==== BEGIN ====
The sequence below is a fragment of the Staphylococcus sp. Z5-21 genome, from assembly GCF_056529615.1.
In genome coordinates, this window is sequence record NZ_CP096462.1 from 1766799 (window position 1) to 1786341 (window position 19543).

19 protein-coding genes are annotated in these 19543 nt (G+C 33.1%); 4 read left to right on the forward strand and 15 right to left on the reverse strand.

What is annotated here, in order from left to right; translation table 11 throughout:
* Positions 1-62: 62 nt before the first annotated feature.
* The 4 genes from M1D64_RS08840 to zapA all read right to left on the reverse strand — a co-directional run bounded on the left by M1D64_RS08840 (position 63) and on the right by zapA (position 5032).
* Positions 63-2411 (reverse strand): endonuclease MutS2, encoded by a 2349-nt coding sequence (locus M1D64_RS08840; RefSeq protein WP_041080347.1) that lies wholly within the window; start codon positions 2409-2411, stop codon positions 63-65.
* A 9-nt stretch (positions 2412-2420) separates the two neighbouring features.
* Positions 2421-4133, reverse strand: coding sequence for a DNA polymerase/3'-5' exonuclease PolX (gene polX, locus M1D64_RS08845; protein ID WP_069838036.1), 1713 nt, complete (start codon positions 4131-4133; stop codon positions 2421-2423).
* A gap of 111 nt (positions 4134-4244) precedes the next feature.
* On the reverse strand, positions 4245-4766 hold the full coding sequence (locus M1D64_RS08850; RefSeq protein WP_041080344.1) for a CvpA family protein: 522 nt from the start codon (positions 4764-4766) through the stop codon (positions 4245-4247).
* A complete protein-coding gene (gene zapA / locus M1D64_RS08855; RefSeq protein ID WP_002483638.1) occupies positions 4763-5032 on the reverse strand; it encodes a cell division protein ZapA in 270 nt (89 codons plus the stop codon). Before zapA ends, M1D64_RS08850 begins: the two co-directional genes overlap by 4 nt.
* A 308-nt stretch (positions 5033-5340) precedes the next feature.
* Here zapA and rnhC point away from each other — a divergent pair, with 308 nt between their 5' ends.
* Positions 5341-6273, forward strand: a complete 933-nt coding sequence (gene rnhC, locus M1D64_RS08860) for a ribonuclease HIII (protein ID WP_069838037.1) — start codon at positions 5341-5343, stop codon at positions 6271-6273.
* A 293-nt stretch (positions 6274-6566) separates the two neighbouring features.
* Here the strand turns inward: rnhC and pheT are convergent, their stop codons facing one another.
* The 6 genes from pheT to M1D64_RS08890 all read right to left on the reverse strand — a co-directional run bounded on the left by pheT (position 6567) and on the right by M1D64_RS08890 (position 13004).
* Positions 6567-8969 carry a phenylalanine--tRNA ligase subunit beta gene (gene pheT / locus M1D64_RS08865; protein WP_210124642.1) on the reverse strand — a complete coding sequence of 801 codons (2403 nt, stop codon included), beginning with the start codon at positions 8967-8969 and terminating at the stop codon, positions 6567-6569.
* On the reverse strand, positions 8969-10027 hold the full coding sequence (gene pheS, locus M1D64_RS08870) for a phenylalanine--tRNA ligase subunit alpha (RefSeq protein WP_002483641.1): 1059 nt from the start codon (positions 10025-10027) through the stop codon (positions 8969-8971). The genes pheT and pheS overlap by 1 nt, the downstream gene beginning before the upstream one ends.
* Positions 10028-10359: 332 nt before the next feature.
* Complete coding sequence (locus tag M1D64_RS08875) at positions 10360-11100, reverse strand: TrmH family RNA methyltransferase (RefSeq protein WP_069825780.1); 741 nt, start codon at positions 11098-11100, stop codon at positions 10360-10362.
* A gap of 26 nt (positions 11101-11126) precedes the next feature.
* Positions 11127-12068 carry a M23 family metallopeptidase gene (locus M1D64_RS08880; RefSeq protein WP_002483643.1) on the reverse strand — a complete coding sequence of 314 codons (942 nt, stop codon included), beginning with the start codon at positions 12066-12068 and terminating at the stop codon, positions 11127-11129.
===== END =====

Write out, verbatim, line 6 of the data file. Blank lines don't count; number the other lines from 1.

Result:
* The 4 genes from M1D64_RS08840 to zapA all read right to left on the reverse strand — a co-directional run bounded on the left by M1D64_RS08840 (position 63) and on the right by zapA (position 5032).